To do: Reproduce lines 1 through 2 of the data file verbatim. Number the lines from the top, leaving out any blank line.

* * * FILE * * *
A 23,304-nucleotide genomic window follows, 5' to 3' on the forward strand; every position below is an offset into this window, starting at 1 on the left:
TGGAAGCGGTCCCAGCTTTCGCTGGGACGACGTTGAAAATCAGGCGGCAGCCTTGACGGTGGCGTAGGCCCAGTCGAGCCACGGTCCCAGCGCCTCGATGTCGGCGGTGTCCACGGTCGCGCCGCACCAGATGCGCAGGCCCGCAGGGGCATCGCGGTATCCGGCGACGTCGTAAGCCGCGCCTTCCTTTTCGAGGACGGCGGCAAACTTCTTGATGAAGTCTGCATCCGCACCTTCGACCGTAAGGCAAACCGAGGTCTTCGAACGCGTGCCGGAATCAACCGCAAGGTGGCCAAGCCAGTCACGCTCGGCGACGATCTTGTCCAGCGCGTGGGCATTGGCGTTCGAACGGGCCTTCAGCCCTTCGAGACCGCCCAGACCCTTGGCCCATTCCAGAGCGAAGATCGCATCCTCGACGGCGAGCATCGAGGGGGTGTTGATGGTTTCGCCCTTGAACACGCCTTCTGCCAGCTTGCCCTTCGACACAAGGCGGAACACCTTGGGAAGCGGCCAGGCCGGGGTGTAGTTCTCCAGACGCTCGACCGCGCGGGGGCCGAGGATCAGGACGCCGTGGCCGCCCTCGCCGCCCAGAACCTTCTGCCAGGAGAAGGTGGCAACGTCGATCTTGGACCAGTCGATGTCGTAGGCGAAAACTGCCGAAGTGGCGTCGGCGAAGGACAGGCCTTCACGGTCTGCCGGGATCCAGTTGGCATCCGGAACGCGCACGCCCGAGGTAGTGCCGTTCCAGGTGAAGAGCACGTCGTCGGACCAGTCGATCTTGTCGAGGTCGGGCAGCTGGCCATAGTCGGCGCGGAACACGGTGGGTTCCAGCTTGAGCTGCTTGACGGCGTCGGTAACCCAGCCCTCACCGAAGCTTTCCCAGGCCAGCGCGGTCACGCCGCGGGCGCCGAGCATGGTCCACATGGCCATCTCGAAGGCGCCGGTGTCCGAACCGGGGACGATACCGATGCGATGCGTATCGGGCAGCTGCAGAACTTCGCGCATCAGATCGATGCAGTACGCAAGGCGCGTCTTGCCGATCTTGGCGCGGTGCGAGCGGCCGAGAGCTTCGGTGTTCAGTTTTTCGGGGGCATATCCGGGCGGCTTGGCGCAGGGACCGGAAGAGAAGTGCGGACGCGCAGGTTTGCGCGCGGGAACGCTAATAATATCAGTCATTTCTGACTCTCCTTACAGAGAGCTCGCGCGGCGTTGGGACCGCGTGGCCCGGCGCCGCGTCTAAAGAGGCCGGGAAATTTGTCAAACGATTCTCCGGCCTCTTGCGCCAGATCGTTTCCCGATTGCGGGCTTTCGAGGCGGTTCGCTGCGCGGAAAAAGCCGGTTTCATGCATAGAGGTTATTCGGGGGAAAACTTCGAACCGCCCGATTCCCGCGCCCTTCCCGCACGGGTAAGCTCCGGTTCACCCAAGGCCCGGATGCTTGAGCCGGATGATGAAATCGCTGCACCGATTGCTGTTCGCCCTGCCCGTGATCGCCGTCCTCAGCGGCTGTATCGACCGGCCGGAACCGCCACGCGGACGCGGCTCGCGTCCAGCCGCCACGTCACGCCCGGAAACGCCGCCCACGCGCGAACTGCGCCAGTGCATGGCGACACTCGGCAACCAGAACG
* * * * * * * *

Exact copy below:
A 23,304-nucleotide genomic window follows, 5' to 3' on the forward strand; every position below is an offset into this window, starting at 1 on the left:
TGGAAGCGGTCCCAGCTTTCGCTGGGACGACGTTGAAAATCAGGCGGCAGCCTTGACGGTGGCGTAGGCCCAGTCGAGCCACGGTCCCAGCGCCTCGATGTCGGCGGTGTCCACGGTCGCGCCGCACCAGATGCGCAGGCCCGCAGGGGCATCGCGGTATCCGGCGACGTCGTAAGCCGCGCCTTCCTTTTCGAGGACGGCGGCAAACTTCTTGATGAAGTCTGCATCCGCACCTTCGACCGTAAGGCAAACCGAGGTCTTCGAACGCGTGCCGGAATCAACCGCAAGGTGGCCAAGCCAGTCACGCTCGGCGACGATCTTGTCCAGCGCGTGGGCATTGGCGTTCGAACGGGCCTTCAGCCCTTCGAGACCGCCCAGACCCTTGGCCCATTCCAGAGCGAAGATCGCATCCTCGACGGCGAGCATCGAGGGGGTGTTGATGGTTTCGCCCTTGAACACGCCTTCTGCCAGCTTGCCCTTCGACACAAGGCGGAACACCTTGGGAAGCGGCCAGGCCGGGGTGTAGTTCTCCAGACGCTCGACCGCGCGGGGGCCGAGGATCAGGACGCCGTGGCCGCCCTCGCCGCCCAGAACCTTCTGCCAGGAGAAGGTGGCAACGTCGATCTTGGACCAGTCGATGTCGTAGGCGAAAACTGCCGAAGTGGCGTCGGCGAAGGACAGGCCTTCACGGTCTGCCGGGATCCAGTTGGCATCCGGAACGCGCACGCCCGAGGTAGTGCCGTTCCAGGTGAAGAGCACGTCGTCGGACCAGTCGATCTTGTCGAGGTCGGGCAGCTGGCCATAGTCGGCGCGGAACACGGTGGGTTCCAGCTTGAGCTGCTTGACGGCGTCGGTAACCCAGCCCTCACCGAAGCTTTCCCAGGCCAGCGCGGTCACGCCGCGGGCGCCGAGCATGGTCCACATGGCCATCTCGAAGGCGCCGGTGTCCGAACCGGGGACGATACCGATGCGATGCGTATCGGGCAGCTGCAGAACTTCGCGCATCAGATCGATGCAGTACGCAAGGCGCGTCTTGCCGATCTTGGCGCGGTGCGAGCGGCCGAGAGCTTCGGTGTTCAGTTTTTCGGGGGCATATCCGGGCGGCTTGGCGCAGGGACCGGAAGAGAAGTGCGGACGCGCAGGTTTGCGCGCGGGAACGCTAATAATATCAGTCATTTCTGACTCTCCTTACAGAGAGCTCGCGCGGCGTTGGGACCGCGTGGCCCGGCGCCGCGTCTAAAGAGGCCGGGAAATTTGTCAAACGATTCTCCGGCCTCTTGCGCCAGATCGTTTCCCGATTGCGGGCTTTCGAGGCGGTTCGCTGCGCGGAAAAAGCCGGTTTCATGCATAGAGGTTATTCGGGGGAAAACTTCGAACCGCCCGATTCCCGCGCCCTTCCCGCACGGGTAAGCTCCGGTTCACCCAAGGCCCGGATGCTTGAGCCGGATGATGAAATCGCTGCACCGATTGCTGTTCGCCCTGCCCGTGATCGCCGTCCTCAGCGGCTGTATCGACCGGCCGGAACCGCCACGCGGACGCGGCTCGCGTCCAGCCGCCACGTCACGCCCGGAAACGCCGCCCACGCGCGAACTGCGCCAGTGCATGGCGACACTCGGCAACCAGAACG